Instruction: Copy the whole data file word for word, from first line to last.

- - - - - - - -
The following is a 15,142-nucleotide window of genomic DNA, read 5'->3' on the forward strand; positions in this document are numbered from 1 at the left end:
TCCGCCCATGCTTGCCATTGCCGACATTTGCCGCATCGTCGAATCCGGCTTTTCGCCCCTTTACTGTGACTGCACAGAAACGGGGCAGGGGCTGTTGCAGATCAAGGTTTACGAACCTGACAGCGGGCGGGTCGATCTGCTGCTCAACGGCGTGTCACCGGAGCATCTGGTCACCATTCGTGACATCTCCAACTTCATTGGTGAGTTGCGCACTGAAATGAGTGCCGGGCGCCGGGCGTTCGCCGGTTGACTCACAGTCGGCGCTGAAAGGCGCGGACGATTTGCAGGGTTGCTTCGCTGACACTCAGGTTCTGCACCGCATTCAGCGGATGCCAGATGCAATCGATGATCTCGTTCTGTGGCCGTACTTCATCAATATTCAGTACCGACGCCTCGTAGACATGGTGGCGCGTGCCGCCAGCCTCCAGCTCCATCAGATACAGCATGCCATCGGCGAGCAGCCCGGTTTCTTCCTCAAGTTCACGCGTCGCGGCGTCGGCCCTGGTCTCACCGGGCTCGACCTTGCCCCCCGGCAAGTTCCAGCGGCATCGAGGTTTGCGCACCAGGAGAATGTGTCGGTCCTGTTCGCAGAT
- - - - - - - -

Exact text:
The following is a 15,142-nucleotide window of genomic DNA, read 5'->3' on the forward strand; positions in this document are numbered from 1 at the left end:
TCCGCCCATGCTTGCCATTGCCGACATTTGCCGCATCGTCGAATCCGGCTTTTCGCCCCTTTACTGTGACTGCACAGAAACGGGGCAGGGGCTGTTGCAGATCAAGGTTTACGAACCTGACAGCGGGCGGGTCGATCTGCTGCTCAACGGCGTGTCACCGGAGCATCTGGTCACCATTCGTGACATCTCCAACTTCATTGGTGAGTTGCGCACTGAAATGAGTGCCGGGCGCCGGGCGTTCGCCGGTTGACTCACAGTCGGCGCTGAAAGGCGCGGACGATTTGCAGGGTTGCTTCGCTGACACTCAGGTTCTGCACCGCATTCAGCGGATGCCAGATGCAATCGATGATCTCGTTCTGTGGCCGTACTTCATCAATATTCAGTACCGACGCCTCGTAGACATGGTGGCGCGTGCCGCCAGCCTCCAGCTCCATCAGATACAGCATGCCATCGGCGAGCAGCCCGGTTTCTTCCTCAAGTTCACGCGTCGCGGCGTCGGCCCTGGTCTCACCGGGCTCGACCTTGCCCCCCGGCAAGTTCCAGCGGCATCGAGGTTTGCGCACCAGGAGAATGTGTCGGTCCTGTTCGCAGAT